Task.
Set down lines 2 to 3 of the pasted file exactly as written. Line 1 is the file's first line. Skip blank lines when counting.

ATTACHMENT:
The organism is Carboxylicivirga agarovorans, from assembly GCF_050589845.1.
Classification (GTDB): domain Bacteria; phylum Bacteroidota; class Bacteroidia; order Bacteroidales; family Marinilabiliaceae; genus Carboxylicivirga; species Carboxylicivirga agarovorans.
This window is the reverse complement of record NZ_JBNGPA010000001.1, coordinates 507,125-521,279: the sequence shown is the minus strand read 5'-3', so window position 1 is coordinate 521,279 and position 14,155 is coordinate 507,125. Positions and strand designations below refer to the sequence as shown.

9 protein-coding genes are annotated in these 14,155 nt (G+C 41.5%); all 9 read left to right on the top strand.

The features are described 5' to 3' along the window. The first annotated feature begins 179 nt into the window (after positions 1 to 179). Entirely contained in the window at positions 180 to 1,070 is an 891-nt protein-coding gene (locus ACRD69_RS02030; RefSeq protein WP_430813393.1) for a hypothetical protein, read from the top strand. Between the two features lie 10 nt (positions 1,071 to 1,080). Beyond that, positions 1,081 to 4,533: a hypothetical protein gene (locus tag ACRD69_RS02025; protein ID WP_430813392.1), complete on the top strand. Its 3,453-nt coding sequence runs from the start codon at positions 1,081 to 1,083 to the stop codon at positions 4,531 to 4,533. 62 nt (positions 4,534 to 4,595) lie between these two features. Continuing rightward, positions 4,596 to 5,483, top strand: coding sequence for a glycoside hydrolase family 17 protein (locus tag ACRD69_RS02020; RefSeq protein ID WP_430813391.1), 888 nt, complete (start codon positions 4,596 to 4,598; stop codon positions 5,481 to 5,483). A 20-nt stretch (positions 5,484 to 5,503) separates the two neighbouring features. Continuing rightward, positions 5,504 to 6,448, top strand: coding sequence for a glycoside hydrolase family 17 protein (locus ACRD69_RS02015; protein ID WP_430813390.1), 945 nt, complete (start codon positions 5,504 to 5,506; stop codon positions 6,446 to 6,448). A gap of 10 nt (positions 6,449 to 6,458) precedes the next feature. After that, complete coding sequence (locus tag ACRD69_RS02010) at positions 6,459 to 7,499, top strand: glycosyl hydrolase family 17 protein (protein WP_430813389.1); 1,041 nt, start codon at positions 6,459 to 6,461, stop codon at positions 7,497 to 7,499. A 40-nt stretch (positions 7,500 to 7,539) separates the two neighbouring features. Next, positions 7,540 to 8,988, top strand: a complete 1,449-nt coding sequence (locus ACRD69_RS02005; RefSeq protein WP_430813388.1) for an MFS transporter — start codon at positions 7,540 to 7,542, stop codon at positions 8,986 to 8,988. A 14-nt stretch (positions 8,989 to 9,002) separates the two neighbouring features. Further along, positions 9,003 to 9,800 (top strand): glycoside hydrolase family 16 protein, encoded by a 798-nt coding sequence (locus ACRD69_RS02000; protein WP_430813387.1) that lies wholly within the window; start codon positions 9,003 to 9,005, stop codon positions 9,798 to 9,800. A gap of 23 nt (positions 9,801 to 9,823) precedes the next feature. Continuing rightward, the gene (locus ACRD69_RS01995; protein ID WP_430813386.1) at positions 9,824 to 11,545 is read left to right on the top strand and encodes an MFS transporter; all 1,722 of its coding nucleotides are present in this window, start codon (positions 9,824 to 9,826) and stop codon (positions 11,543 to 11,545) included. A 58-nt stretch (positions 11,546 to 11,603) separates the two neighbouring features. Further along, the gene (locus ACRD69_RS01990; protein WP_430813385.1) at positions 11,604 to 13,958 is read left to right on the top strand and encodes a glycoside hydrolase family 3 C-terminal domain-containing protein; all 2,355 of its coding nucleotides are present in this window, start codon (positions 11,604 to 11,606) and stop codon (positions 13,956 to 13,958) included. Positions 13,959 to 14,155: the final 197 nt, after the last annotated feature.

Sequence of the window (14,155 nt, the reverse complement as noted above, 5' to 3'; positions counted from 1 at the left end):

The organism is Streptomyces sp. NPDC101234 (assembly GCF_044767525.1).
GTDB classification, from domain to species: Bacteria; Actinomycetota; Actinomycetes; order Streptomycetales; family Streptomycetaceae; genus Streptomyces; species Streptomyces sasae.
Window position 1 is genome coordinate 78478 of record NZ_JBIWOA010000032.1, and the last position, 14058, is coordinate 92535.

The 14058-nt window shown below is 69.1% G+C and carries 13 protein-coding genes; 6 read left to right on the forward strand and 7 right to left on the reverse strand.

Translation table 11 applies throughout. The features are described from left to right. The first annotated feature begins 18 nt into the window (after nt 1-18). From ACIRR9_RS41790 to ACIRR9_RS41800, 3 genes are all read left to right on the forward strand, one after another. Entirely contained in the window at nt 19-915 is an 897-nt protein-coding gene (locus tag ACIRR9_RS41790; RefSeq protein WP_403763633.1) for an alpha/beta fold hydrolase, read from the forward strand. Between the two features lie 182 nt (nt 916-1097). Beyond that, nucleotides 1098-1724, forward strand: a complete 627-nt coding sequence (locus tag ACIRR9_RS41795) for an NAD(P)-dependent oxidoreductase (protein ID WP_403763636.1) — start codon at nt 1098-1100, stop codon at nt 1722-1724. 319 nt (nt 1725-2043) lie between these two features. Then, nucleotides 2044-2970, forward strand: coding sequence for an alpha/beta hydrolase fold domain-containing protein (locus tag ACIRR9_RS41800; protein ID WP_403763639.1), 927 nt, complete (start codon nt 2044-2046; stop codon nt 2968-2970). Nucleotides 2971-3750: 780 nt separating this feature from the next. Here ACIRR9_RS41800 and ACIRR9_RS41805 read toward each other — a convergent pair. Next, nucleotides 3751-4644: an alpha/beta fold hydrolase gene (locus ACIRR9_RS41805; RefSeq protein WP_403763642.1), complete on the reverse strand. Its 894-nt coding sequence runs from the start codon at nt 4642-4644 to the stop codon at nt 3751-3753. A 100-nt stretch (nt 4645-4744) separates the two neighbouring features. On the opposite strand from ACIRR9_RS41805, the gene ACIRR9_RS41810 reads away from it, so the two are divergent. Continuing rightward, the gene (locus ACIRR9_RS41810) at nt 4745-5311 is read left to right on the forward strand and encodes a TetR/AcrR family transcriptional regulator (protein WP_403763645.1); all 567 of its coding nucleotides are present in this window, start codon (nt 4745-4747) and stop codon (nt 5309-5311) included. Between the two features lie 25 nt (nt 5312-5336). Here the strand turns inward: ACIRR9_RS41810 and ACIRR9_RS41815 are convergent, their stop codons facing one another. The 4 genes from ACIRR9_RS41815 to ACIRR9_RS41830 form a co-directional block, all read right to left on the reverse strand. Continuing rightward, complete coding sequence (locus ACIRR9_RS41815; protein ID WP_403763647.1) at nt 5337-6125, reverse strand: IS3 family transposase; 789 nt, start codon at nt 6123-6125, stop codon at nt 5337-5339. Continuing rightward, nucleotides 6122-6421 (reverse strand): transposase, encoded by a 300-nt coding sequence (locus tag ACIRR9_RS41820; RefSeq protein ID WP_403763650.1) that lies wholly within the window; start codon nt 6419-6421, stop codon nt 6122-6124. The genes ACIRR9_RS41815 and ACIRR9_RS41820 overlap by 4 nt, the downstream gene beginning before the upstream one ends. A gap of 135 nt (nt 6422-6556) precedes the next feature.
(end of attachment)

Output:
Classification (GTDB): domain Bacteria; phylum Bacteroidota; class Bacteroidia; order Bacteroidales; family Marinilabiliaceae; genus Carboxylicivirga; species Carboxylicivirga agarovorans.
This window is the reverse complement of record NZ_JBNGPA010000001.1, coordinates 507,125-521,279: the sequence shown is the minus strand read 5'-3', so window position 1 is coordinate 521,279 and position 14,155 is coordinate 507,125. Positions and strand designations below refer to the sequence as shown.